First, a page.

As mentioned previously in this article, the main factors that can contribute to the spoilage of your grapefruits are temperature and humidity. Because of this, leaving your grapefruit out in the open on your counter is the shortest form of storage possible.
Keep your grapefruits in a dark and cool area, free of any water. Direct sunlight can also rapidly dry your fruit, so it is best to keep the grapefruits away from uncovered windows.
If stored in ideal conditions, the grapefruits will last up to one week. It is possible for the grapefruit to remain edible for longer, though the quality will suffer greatly.
How Long Do Grapefruits Last in the Fridge?
A far more advisable option than simply leaving out on your counter, choosing to refrigerate your grapefruit is relatively simple, and will keep the fruit shelf-stable for far longer.
In order to store your grapefruit using a fridge, first wash the fruit so as to remove any dirt or debris. Pat dry with a towel and store in a resealable plastic bag.
Push out any excess air from within the bag before placing it in the fridge.
Ensure that the fridge temperature is set to 40°F or lower, as any higher will affect how long the grapefruit will remain edible.
If each step was followed, and the conditions are found to be ideal, your grapefruits will have an extended shelf-life of up to four weeks.
Avoid removing from the fridge unless you wish to consume them, as repeatedly warming and cooling the fruit will encourage cellular breakdown from the fruit’s enzymes.
How Long Does Grapefruit Last in the Freezer?
The ideal solution for very long-term storage of grapefruits, electing to freeze your fruit comes with its own set of drawbacks.
Storing grapefruits in the freezer will keep it for a relatively long length of time, but the harsh environment involved in the process of freezing will impact the fruit negatively. The inner flesh of the fruit will grow paler, as well as develop a mushier texture.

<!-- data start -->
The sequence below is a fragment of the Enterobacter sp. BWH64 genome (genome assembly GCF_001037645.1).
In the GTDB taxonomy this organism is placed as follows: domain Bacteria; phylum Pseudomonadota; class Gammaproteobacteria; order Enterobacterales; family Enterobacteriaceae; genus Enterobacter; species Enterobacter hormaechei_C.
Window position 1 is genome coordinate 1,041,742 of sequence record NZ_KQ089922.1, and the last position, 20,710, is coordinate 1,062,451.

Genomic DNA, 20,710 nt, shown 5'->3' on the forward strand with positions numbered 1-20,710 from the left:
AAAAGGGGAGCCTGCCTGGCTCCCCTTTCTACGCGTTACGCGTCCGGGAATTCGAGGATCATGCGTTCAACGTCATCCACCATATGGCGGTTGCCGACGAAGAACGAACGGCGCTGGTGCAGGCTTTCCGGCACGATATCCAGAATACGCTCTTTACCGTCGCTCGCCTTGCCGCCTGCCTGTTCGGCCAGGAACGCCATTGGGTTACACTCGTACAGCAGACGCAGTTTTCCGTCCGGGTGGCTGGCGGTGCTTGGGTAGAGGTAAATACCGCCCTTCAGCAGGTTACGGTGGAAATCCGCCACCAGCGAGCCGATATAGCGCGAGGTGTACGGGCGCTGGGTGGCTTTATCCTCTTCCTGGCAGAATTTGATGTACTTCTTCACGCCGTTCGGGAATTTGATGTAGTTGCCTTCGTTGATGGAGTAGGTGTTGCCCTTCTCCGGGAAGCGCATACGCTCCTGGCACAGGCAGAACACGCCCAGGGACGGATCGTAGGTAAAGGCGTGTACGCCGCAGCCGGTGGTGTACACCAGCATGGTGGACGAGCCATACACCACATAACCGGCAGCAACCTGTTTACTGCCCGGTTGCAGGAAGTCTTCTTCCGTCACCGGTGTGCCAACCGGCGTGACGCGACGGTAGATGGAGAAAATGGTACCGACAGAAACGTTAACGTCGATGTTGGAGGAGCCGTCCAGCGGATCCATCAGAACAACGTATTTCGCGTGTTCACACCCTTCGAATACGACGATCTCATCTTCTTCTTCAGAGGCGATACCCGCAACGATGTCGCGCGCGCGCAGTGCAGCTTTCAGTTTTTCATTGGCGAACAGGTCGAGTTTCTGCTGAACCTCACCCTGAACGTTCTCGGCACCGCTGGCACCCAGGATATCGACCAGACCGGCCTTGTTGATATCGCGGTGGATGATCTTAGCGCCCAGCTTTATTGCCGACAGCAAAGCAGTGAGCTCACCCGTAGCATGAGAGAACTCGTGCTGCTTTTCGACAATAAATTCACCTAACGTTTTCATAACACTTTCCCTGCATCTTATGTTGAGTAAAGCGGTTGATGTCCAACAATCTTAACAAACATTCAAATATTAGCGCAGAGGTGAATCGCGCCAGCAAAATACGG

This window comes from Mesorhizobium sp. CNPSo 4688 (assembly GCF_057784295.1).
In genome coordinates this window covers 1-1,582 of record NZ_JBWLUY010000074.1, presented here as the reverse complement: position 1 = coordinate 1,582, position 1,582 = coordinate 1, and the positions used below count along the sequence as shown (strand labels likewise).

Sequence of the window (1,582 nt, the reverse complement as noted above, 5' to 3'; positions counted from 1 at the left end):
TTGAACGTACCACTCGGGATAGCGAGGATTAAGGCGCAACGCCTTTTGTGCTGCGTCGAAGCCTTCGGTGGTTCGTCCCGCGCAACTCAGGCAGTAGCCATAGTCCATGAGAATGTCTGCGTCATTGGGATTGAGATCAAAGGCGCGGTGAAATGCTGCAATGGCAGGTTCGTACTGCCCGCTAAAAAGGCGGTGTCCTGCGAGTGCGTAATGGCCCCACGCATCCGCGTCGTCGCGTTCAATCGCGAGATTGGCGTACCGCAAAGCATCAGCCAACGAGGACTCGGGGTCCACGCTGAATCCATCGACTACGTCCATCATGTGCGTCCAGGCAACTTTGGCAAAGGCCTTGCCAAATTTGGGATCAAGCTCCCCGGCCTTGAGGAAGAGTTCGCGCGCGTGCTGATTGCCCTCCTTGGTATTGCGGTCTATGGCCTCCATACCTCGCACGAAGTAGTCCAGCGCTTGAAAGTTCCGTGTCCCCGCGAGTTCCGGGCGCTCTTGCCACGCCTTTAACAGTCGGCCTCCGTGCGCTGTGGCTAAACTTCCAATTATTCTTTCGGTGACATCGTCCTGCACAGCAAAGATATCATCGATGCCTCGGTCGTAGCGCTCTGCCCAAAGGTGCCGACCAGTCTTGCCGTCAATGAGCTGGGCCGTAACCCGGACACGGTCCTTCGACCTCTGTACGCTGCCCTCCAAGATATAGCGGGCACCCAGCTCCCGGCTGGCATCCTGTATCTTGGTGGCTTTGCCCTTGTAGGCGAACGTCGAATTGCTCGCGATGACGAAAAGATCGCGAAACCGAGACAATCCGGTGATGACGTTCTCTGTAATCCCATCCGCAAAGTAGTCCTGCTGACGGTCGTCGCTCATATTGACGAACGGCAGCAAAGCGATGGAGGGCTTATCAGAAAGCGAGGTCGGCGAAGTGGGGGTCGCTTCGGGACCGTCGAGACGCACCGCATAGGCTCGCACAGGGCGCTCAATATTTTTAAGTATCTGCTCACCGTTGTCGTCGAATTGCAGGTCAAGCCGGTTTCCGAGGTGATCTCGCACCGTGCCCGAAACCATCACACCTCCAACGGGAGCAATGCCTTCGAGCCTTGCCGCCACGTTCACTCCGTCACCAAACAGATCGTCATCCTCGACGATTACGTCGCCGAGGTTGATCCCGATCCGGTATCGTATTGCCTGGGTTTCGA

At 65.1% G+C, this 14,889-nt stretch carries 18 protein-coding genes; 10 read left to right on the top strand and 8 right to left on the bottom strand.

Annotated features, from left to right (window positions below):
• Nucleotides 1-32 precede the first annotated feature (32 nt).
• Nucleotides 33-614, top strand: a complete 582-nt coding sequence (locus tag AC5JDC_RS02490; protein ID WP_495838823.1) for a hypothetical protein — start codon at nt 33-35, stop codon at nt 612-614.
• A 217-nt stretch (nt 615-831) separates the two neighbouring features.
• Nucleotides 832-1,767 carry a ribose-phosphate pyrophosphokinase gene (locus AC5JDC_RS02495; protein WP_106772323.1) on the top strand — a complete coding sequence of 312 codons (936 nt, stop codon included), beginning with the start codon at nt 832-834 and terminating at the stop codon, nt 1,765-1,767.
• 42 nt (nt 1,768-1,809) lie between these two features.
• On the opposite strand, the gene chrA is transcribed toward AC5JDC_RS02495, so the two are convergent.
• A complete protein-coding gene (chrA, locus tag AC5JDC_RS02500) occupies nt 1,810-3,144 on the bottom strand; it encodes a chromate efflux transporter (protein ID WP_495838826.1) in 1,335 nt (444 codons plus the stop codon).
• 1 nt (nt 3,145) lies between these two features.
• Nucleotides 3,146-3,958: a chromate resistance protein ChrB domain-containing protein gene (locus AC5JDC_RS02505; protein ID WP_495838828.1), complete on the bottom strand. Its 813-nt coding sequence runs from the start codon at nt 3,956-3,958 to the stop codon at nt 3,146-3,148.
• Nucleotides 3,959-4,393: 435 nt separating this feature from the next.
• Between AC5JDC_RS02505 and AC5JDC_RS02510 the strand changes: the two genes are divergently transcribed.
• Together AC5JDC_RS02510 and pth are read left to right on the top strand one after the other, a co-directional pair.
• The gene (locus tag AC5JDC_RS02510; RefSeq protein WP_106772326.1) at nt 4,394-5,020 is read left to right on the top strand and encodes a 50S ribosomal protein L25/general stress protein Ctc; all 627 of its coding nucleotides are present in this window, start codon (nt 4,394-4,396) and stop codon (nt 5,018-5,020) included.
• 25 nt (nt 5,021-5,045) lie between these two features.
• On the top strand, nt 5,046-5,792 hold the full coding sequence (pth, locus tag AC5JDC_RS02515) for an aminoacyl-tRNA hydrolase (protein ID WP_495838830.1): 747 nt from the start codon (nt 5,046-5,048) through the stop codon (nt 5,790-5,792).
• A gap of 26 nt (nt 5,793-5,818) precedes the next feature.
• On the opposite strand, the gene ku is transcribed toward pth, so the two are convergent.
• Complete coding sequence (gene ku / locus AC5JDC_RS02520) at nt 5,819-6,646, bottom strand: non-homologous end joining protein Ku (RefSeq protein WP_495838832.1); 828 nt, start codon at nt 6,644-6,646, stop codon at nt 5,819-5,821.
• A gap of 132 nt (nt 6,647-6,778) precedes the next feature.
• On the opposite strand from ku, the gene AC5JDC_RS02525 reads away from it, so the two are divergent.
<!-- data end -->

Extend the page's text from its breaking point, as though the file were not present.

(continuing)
If the need for long term preservation is more important than the quality of the fruit, you will need a knife, a lined baking tray, and resealable plastic bags.
First, wash the fruit before patting dry with a cloth towel and cutting into wedges.
Place the wedges along the baking tray, spacing them evenly so they do not freeze together. Place the baking tray in the freezer for two hours. Make sure not to leave the baking tray for much longer than two hours, as the individual slices may develop freezer burn.
Remove the grapefruit wedges from the freezer and pile into your resealable plastic bag. Once sealed tightly within, return to the freezer.
Signs of Spoilage in Grapefruits
Signs of spoilage in grapefruits are often quite obvious, especially if the fruit is not frozen.
Any deep indentations or discolorations in the skin are a sign of the fruit beginning to break down. White spots around the stem or along the skin are fungal colonies, and should warrant an immediate disposal of the grapefruit.
Texturally, if the grapefruit flesh has grown pliant and soft, it is wise to proceed with caution, as this may be a sign of the fruit going bad.
1. Unknown Author. (January 2019) “Grapefruit, raw, pink and red, all areas” U.S. Department of Agriculture
2. Unknown Author. (June 2017) “Grapefruit” Cargohandbook.com https://www.cargohandbook.com/Grapefruit